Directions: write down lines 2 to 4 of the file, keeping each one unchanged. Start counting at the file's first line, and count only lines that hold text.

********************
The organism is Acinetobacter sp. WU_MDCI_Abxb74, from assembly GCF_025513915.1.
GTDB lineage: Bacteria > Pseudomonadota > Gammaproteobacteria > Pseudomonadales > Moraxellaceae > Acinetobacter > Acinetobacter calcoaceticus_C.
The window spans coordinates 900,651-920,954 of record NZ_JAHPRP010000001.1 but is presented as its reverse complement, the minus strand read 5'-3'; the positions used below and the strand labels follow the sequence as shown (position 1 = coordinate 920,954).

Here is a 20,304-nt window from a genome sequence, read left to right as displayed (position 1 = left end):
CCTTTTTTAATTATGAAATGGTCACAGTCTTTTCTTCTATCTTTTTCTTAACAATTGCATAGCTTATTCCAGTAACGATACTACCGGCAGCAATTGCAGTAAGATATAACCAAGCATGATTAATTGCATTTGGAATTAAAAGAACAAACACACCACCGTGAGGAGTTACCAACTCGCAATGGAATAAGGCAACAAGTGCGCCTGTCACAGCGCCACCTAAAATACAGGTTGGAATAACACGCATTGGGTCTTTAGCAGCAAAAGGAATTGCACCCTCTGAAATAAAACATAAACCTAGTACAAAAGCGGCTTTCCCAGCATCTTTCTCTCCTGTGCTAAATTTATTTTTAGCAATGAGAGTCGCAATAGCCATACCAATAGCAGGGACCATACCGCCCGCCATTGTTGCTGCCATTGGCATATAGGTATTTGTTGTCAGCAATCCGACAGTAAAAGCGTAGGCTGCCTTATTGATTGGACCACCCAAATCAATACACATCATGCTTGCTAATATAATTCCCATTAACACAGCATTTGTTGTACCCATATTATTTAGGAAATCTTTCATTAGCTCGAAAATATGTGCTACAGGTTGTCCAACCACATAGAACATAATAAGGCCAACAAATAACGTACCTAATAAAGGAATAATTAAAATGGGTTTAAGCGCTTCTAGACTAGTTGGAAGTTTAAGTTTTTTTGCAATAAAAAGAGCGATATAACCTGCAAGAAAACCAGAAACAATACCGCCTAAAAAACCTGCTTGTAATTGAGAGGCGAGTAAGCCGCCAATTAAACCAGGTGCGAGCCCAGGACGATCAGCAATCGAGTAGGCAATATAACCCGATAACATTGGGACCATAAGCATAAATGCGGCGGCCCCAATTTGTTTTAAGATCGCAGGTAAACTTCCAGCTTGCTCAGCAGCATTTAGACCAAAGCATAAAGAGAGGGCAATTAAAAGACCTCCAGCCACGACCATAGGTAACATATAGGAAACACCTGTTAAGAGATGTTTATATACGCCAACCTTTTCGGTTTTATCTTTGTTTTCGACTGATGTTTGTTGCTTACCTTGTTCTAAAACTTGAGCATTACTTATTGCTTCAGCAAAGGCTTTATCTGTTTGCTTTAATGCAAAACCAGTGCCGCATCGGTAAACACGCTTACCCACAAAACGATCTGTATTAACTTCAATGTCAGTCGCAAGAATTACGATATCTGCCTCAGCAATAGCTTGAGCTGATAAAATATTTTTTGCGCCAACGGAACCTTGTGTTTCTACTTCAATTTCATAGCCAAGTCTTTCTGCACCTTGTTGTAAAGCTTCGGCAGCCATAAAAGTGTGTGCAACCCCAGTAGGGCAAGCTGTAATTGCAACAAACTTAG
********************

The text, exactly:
GTDB lineage: Bacteria > Pseudomonadota > Gammaproteobacteria > Pseudomonadales > Moraxellaceae > Acinetobacter > Acinetobacter calcoaceticus_C.
The window spans coordinates 900,651-920,954 of record NZ_JAHPRP010000001.1 but is presented as its reverse complement, the minus strand read 5'-3'; the positions used below and the strand labels follow the sequence as shown (position 1 = coordinate 920,954).

Here is a 20,304-nt window from a genome sequence, read left to right as displayed (position 1 = left end):